Downsizing is littered with the lure of pseudo-religious false utopias, whether endless consumerism or the idealistic belief that going small is helping save the planet. It views and discards each of them on the way to a bleak and downbeat conclusion that brings a harsher edge to the preceding social satire. For what does it mean for a man like Paul to finally gain understanding about how things work if the world is doomed anyway?

8


Music


Books


Film


Television


Recent
Music

The 10 Best Experimental Albums of 2015

Music of all kinds are tending toward a consciously experimental direction. Maybe we’re finally getting through to them.

Books

John Lewis, C.T. Vivian, and Their Fellow Freedom Riders Are Celebrated in 'Breach of Peace'

John Lewis and C.T. Vivian were titans of the Civil Rights struggle, but they are far from alone in fighting for change. Eric Etheridge's masterful then-and-now project, Breach of Peace, tells the stories of many of the Freedom Riders.

Music

Unwed Sailor's Johnathon Ford Discusses Their New Album and 20 Years of Music

Johnathon Ford has overseen Unwed Sailor for more than 20 years. The veteran musician shows no sign of letting up with the latest opus, Look Alive.

Jedd Beaudoin
Music

Jazz Trombonist Nick Finzer Creates a 'Cast of Characters'

Jazz trombonist Nick Finzer shines with his compositions on this mainstream jazz sextet release, Cast of Characters.

Music

Datura4 Travel Blues-Rock Roads on 'West Coast Highway Cosmic'

Australian rockers Datura4 take inspiration from the never-ending coastal landscape of their home country to deliver a well-grounded album between blues, hard rock, and psychedelia.

Books

Murder Is Most Factorial in 'Eighth Detective'

Mathematician Alex Pavesi's debut novel, The Eighth Detective, posits mathematical rules defining 'detective fiction'.

Music

Eyedress Sets Emotions Against Shoegaze Backdrops on 'Let's Skip to the Wedding'

Eyedress' Let's Skip to the Wedding is a jaggedly dreamy assemblage of sounds that's both temporally compact and imaginatively expansive, all wrapped in vintage shoegaze ephemera.

Film

Of Purges and Prescience: On David France's LGBTQ Documentary, 'Welcome to Chechnya'

The ongoing persecution of LGBTQ individuals in Chechnya, or anywhere in the world, should come as no surprise, or "amazement". It's a motif undergirding the history of civil society that certain people will always be identified for extermination.

Television

Padma Lakshmi's 'Taste the Nation' Questions What, Exactly, Is American Food

Can food alone undo centuries of anti-immigrant policies that are ingrained in the fabric of the American nation? Padma Lakshmi's Taste the Nation certainly tries.

Film

Performing Race in James Whale's 'Show Boat'

There's a song performed in James Whale's musical, Show Boat, wherein race is revealed as a set of variegated and contradictory performances, signals to others, a manner of being seen and a manner of remaining hidden, and it isn't "Old Man River".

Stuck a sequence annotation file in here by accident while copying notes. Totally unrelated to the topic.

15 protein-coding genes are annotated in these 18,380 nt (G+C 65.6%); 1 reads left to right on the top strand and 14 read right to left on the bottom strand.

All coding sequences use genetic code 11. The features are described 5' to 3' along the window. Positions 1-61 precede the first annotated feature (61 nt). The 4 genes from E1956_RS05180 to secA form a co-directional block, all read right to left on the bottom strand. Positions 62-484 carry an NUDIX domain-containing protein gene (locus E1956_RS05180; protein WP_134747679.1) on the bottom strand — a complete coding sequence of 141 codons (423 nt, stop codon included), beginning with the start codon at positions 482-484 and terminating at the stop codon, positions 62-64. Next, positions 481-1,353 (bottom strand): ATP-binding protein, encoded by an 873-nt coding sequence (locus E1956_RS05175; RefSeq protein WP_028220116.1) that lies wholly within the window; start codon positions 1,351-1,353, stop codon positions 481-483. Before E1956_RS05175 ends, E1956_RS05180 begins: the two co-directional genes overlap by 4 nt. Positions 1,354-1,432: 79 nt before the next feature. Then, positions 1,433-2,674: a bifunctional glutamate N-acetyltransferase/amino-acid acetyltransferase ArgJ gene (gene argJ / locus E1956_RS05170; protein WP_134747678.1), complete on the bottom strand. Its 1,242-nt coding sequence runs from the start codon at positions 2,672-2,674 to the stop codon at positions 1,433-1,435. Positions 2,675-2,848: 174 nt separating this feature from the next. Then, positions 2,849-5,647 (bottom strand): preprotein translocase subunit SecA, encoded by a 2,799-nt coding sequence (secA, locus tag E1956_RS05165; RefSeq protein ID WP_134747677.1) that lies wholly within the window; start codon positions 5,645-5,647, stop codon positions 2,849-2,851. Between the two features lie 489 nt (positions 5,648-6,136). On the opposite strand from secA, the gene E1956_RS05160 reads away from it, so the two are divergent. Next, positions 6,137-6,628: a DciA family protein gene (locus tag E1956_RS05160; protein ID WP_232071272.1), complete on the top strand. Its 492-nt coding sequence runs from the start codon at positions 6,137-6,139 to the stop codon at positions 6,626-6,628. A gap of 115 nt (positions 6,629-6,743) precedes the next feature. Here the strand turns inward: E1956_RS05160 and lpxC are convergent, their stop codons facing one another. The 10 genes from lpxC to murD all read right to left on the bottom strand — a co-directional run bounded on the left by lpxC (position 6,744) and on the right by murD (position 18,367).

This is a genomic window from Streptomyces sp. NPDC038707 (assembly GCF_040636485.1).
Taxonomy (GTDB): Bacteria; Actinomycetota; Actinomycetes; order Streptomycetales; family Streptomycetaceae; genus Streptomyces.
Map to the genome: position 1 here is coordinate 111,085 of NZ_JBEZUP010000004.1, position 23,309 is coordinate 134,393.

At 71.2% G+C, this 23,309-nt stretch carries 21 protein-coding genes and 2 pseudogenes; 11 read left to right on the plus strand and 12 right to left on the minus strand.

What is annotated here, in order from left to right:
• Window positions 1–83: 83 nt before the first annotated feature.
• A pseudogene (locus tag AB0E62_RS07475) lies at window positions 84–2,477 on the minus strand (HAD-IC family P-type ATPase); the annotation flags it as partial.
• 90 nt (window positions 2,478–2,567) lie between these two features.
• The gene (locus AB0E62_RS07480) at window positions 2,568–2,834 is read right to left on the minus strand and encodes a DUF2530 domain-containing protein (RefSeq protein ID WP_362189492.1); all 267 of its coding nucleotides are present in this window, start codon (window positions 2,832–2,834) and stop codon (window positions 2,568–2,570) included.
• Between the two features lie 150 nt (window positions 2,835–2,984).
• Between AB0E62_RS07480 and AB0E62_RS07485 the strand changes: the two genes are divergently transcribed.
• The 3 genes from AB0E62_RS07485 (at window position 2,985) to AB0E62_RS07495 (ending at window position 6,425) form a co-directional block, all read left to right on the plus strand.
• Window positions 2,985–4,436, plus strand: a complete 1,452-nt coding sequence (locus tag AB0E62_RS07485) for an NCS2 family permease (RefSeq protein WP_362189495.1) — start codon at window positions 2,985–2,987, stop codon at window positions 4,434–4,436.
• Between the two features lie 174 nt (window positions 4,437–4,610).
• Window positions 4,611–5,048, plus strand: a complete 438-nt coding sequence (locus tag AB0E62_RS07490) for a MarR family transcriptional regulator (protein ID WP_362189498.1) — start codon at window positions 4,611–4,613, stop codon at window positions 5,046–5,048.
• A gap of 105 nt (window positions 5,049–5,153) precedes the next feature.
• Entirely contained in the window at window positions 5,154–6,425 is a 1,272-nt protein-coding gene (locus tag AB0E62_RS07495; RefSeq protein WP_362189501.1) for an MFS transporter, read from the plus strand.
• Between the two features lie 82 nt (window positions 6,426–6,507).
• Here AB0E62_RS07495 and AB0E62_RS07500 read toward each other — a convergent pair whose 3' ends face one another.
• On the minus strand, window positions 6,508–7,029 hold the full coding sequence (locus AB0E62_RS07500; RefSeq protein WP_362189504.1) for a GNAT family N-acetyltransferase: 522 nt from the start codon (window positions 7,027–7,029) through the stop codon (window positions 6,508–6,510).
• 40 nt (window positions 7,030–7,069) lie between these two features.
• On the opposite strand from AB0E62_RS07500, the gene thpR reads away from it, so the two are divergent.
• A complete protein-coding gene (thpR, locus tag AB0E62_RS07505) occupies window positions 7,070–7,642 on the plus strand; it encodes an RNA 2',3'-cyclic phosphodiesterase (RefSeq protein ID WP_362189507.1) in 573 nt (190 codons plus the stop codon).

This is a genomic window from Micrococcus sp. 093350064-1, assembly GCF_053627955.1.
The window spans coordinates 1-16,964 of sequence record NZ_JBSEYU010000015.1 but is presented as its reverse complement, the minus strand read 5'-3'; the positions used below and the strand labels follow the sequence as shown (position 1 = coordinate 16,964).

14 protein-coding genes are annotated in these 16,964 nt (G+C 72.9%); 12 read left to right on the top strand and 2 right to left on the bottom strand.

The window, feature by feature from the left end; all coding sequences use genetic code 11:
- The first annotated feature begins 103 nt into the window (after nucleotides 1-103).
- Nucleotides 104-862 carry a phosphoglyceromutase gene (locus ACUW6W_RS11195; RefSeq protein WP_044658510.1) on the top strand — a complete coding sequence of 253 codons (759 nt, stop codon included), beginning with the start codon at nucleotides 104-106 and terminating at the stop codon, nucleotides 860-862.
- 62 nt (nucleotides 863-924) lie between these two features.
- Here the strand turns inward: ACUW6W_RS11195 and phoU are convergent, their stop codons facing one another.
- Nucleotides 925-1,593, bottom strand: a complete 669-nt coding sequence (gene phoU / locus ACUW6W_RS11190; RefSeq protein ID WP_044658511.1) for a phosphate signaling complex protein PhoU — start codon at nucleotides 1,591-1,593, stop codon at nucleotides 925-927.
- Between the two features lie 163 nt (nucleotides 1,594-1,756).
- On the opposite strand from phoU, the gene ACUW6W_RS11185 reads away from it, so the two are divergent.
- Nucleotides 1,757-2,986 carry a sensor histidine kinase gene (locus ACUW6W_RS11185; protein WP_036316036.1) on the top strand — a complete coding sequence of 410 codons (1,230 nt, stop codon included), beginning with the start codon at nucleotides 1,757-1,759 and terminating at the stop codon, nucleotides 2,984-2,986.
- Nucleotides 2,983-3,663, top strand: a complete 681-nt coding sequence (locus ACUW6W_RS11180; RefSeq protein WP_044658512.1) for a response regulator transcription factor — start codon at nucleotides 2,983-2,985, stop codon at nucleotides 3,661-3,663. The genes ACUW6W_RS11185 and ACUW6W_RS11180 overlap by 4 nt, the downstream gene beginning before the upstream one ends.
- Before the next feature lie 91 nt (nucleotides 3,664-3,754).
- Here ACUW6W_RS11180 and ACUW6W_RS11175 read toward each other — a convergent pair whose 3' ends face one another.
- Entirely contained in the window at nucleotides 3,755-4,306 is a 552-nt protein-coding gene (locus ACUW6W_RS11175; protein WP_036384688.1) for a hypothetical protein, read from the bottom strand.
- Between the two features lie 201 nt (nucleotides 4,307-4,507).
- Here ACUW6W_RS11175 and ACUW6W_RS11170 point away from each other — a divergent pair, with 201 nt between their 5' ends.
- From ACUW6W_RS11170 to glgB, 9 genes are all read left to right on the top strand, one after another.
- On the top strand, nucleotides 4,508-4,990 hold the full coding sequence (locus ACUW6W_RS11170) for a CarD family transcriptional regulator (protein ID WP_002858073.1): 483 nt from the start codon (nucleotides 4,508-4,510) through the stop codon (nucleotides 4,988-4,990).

Music

The Greyboy Allstars Rise Up to Help America Come Together with 'Como De Allstars'

If America could come together as one nation under a groove, Karl Denson & the Greyboy Allstars would be leading candidates of musical unity with their funky new album, Como De Allstars.

Music

The Beatles' 'Help!' Redefined How Personal Popular Music Could Be 55 Years Ago

Help! is the record on which the Beatles really started to investigate just how much they could get away with. The album was released 55 years ago this week, and it's the kick-off to our new "All Things Reconsidered" series.

Music

Porridge Radio's Mercury Prize-Nominated 'Every Bad' Is a Wonderful Epistemological Nightmare

With Every Bad, Porridge Radio seduce us with the vulnerability and existential confusion of Dana Margolin's deathly beautiful lyricism interweaved with alluring pop melodies.

Music

​​Beyoncé's 'Black Is King' Builds Identity From Afrofuturism

Beyoncé's Black Is King's reliance on Afrofuturism recuperates the film from Disney's clutches while reclaiming Black excellence.

Reading Pandemics

Colonial Pandemics and Indigenous Futurism in Louise Erdrich and Gerald Vizenor

From a non-Native perspective, COVID-19 may be experienced as an unexpected and unprecedented catastrophe. Yet from a Native perspective, this current catastrophe links to a longer history that is synonymous with European colonization.

Music

John Fullbright Salutes Leon Russell with "If the Shoe Fits" (premiere + interview)

John Fullbright and other Tulsa musicians decamped to Leon Russell's defunct studio for a four-day session that's a tribute to Dwight Twilley, Hoyt Axton, the Gap Band and more. Hear Fullbright's take on Russell's "If The Shoe Fits".

Reviews
Collapse Expand Reviews

Features
Collapse Expand Features
PM Picks
Collapse Expand Pm Picks

© 1999-2020 PopMatters.com. All rights reserved.
PopMatters is wholly independent, women-owned and operated.